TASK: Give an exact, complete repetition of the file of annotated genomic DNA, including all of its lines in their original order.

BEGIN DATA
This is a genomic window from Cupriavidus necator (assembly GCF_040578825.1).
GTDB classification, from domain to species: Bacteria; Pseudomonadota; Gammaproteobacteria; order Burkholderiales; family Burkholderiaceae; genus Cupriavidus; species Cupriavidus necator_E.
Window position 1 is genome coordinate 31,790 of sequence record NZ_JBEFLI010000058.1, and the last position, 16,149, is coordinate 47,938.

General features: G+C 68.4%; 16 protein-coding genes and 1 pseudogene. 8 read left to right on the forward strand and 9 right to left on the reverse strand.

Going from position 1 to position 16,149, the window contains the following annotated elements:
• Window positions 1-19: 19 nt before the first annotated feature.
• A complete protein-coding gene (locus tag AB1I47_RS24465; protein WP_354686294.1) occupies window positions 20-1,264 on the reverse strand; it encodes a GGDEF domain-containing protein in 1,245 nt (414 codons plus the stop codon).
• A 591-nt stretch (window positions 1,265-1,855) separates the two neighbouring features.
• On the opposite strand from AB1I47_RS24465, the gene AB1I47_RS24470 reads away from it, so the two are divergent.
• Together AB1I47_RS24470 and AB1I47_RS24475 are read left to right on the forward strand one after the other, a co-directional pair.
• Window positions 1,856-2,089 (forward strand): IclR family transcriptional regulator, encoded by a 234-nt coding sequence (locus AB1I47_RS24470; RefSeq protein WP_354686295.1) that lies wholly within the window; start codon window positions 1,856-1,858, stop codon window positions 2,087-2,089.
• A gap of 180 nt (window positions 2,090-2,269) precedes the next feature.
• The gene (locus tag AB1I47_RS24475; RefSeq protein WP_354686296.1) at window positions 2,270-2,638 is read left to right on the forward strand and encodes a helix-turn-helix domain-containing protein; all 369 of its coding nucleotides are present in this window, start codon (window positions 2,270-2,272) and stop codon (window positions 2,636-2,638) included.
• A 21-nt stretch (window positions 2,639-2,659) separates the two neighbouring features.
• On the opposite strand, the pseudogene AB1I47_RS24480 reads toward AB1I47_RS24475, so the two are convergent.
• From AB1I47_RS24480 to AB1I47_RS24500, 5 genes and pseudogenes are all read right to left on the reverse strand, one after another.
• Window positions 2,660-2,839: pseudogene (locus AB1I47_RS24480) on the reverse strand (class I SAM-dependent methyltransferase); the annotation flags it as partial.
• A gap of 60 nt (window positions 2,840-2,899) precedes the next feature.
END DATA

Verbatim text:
This is a genomic window from Cupriavidus necator (assembly GCF_040578825.1).
GTDB classification, from domain to species: Bacteria; Pseudomonadota; Gammaproteobacteria; order Burkholderiales; family Burkholderiaceae; genus Cupriavidus; species Cupriavidus necator_E.
Window position 1 is genome coordinate 31,790 of sequence record NZ_JBEFLI010000058.1, and the last position, 16,149, is coordinate 47,938.

General features: G+C 68.4%; 16 protein-coding genes and 1 pseudogene. 8 read left to right on the forward strand and 9 right to left on the reverse strand.

Going from position 1 to position 16,149, the window contains the following annotated elements:
• Window positions 1-19: 19 nt before the first annotated feature.
• A complete protein-coding gene (locus tag AB1I47_RS24465; protein WP_354686294.1) occupies window positions 20-1,264 on the reverse strand; it encodes a GGDEF domain-containing protein in 1,245 nt (414 codons plus the stop codon).
• A 591-nt stretch (window positions 1,265-1,855) separates the two neighbouring features.
• On the opposite strand from AB1I47_RS24465, the gene AB1I47_RS24470 reads away from it, so the two are divergent.
• Together AB1I47_RS24470 and AB1I47_RS24475 are read left to right on the forward strand one after the other, a co-directional pair.
• Window positions 1,856-2,089 (forward strand): IclR family transcriptional regulator, encoded by a 234-nt coding sequence (locus AB1I47_RS24470; RefSeq protein WP_354686295.1) that lies wholly within the window; start codon window positions 1,856-1,858, stop codon window positions 2,087-2,089.
• A gap of 180 nt (window positions 2,090-2,269) precedes the next feature.
• The gene (locus tag AB1I47_RS24475; RefSeq protein WP_354686296.1) at window positions 2,270-2,638 is read left to right on the forward strand and encodes a helix-turn-helix domain-containing protein; all 369 of its coding nucleotides are present in this window, start codon (window positions 2,270-2,272) and stop codon (window positions 2,636-2,638) included.
• A 21-nt stretch (window positions 2,639-2,659) separates the two neighbouring features.
• On the opposite strand, the pseudogene AB1I47_RS24480 reads toward AB1I47_RS24475, so the two are convergent.
• From AB1I47_RS24480 to AB1I47_RS24500, 5 genes and pseudogenes are all read right to left on the reverse strand, one after another.
• Window positions 2,660-2,839: pseudogene (locus AB1I47_RS24480) on the reverse strand (class I SAM-dependent methyltransferase); the annotation flags it as partial.
• A gap of 60 nt (window positions 2,840-2,899) precedes the next feature.